Do I Need Art in My Life? :: Seven Reasons Why The Answer is Yes!
As a youngster I would trade bubble gum with my friends in elementary school if they would draw me a picture of Mickey Mouse. I think that this might have been the point when I realized I was an art collector... and gay, of course.
More importantly, it’s what I felt when I received the trade. At the very moment that I had the drawing in my possession, I was filled with joy.
I have been asked "Do I need art in my life?" I realize now that it’s not a question about me but more about you, the reader. I cannot totally answer the question for you, but I can offer you some suggestions and seven strong reasons that art (specifically paintings and sculpture) should be part of your life. If they’re not, then you need to get on it!
1) ART BUYING IS DIFFERENT THAN ART COLLECTING: I have two types of buyers in my gallery - a person looking for something to match his or her sofa, and someone looking to collect something he or she loves. For business purposes, I love them both because they keep my doors open. Emotionally, I get really excited about the lovers of art. My Harvard degree in theology and art kicks in when I see the reaction in their eyes when they step in front of a painting that speaks to them.
For that very reason, only buy art that you love - always - if it looks great over the sofa then think of it as a bonus. Consider that a work of art will be part of your life forever. You may change your sofa like you might change lovers, every three to five years - on average.
Art collecting usually involves a great deal of time and energy in order to discern what collectors are looking for. If they have seen a painting elsewhere and wish to find it locally then I turn into their advisor for locating the desired works. I also advise them regarding which artists are doing well in the market and why they should acquire now, rather than pay more later. Let me clarify something though: As fancy as this all sounds, everyone can be an art collector. And it does not require loads of cash to buy pieces that you love. Regardless of your budget, you can collect art.
TIP - Ask for payment arrangements and you will be surprised how many gal- leries and artists are willing to work with you.
2) PLACES TO BUY: These days art is everywhere; coffee shops, salons, spas, gyms, restaurants, even taco shops and, of course, galleries. What is most important about where you buy is really how you feel about the piece. People like to brag and say, "I bought this fabulous painting while I was in New York or Paris." That might seem to add value to the art. But in fact, it just sounds snobbish. A good art purchase is made when the money exchanged was worth the joy that the art purchase has brought to you. One of the most important pieces in my collection I purchased in a North Park bar for $500. A good deal? Not really, but a damn good investment in my quality of life because of the joy it has brought me.
3) SUPPORT LOCAL ARTISTS: When a local community supports artists by buying their art, they stay local. If they are not supported, they move to communities where art is better appreciated. I have seen many great artists move away because of this. Unlike art, it’s plain and simple: Buy from local artists!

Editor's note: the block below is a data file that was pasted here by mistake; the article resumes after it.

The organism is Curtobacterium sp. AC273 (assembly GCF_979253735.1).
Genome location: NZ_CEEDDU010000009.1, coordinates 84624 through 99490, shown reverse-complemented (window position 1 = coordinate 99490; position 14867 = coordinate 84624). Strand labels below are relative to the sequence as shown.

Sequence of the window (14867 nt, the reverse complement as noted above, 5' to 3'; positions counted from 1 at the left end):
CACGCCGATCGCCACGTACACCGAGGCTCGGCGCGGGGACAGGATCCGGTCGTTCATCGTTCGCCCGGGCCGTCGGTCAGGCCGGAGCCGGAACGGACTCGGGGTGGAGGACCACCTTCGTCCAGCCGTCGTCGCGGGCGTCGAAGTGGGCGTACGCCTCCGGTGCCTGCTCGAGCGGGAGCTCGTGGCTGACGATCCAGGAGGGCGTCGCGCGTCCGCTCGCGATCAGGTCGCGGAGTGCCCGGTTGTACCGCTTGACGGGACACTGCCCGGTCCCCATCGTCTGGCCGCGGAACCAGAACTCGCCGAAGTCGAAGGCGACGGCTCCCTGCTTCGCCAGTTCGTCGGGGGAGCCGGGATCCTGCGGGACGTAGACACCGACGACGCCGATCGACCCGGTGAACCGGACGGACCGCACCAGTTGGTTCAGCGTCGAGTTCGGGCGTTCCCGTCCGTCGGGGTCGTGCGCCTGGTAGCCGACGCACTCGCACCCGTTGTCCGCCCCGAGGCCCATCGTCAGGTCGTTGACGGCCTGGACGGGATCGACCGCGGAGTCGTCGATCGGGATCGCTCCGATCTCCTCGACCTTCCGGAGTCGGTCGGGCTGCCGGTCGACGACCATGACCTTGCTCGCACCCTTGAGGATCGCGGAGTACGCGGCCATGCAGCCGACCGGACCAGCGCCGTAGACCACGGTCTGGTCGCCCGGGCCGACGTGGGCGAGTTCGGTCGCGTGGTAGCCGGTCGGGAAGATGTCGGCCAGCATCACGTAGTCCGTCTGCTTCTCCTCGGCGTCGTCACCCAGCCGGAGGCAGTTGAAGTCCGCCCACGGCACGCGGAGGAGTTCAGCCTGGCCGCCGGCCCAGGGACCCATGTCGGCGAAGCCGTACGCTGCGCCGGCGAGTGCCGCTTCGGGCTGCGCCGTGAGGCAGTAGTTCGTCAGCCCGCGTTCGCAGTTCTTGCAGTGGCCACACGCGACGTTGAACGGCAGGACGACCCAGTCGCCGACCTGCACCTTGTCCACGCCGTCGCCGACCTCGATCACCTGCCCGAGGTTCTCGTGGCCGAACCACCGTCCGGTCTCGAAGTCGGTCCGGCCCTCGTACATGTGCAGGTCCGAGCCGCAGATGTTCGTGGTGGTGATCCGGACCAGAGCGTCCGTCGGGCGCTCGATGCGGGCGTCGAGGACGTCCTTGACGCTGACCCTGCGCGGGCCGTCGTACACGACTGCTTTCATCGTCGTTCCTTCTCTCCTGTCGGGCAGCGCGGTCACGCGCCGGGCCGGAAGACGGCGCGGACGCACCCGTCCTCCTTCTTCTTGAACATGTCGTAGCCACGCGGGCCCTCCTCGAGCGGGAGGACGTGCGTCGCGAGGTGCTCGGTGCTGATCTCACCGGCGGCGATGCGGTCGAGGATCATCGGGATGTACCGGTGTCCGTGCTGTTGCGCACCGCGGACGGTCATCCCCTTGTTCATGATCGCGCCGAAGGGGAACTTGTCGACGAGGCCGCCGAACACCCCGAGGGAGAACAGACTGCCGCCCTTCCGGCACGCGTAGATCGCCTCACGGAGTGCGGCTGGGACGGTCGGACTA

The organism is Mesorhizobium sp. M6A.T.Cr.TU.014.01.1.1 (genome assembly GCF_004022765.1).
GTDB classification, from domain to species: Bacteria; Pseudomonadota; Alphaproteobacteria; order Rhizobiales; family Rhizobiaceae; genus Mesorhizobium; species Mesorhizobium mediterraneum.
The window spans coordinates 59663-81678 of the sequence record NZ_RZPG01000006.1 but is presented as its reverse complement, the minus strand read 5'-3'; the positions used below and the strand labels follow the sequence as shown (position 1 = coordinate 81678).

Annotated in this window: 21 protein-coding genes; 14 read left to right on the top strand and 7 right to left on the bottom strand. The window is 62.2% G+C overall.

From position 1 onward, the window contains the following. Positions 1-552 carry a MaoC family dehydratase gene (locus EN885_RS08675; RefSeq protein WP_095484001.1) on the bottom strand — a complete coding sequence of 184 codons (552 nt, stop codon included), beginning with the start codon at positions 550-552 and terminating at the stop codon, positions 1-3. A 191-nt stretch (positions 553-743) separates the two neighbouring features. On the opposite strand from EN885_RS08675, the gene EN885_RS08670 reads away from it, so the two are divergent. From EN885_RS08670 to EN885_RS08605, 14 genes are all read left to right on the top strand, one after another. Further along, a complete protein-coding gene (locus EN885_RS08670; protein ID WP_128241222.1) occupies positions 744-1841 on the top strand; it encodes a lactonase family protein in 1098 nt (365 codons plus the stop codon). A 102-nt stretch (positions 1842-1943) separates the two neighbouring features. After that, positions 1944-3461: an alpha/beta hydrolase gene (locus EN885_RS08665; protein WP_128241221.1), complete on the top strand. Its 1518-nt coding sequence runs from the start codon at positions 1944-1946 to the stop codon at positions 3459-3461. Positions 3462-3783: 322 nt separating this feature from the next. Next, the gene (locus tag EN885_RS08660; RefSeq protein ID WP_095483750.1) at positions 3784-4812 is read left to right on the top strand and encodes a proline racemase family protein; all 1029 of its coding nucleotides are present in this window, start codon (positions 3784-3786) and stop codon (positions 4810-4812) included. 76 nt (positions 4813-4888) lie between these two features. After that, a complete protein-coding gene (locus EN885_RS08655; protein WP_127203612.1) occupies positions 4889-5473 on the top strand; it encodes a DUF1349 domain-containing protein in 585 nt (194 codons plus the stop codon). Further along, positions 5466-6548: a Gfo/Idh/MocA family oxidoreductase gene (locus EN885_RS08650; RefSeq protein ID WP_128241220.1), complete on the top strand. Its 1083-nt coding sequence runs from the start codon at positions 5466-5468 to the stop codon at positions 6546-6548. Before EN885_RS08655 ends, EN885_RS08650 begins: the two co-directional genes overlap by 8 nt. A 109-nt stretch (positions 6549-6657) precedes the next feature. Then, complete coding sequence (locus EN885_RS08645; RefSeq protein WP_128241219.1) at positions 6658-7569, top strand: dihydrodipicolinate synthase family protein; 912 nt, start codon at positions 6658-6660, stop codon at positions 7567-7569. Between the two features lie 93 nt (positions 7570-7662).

4) BLUE CHIP ART: If you have a few million dollars to spend then I will be happy to tell you about this phenomenon of collecting. But you’ll have to schedule an appointment! Ha.
5) BUYING ART AS GIFTS: I never recommend buying art as a gift because art is such a personal choice. Consider a gift certificate from an artist or gallery as your choice so the recipient can select what they love. Otherwise your offering might end up in a closet, only making an appearance when you visit.
6) UNDERSTANDING THE VALUE OF ART: Prices will vary by artist. Marketing plays a big part in the valuation of art. Art galleries exist because they are in charge of marketing. Though currently, many artists are marketing themselves and having huge success.
TIP - Condition is very important so always ask for a condition report if you are not able to inspect your choices in person.
7) THE PRINT MARKET: In the ’90s the words "limited edition" made many artists very rich... and also lazy. The term confused new art buyers in that they mistakenly believed what they had was more than just a poster with numbers indicating the edition size and a signature.
I also want to point out that prints are created by publishing houses and not by the artists themselves - the artists merely signs them. Even the great masters have had limited editions, but it’s the size of the print run that matters (for lack of better term).
TIP - Ask for the full tirage of a limited edition when buying one. If it says 1/250 you might find out that an additional 250 were printed in another country, so in fact there are 500 copies. This is why you should buy original artwork!
Art is a reflection of yourself so look around your house and reflect on how you are represented through the art on your walls. Final Note - If you have any interest in buying your first work of art, I invite you to take me out to lunch.
Alexander Salazar Fine Art is located at 1040 7th Avenue in Downtown San Diego. To reach Alexander Salazar call 619.237.8813.
For more information on featured collections or to make an appointment, go to alexandersalazarfineart.com or whiteboxcontemporary.com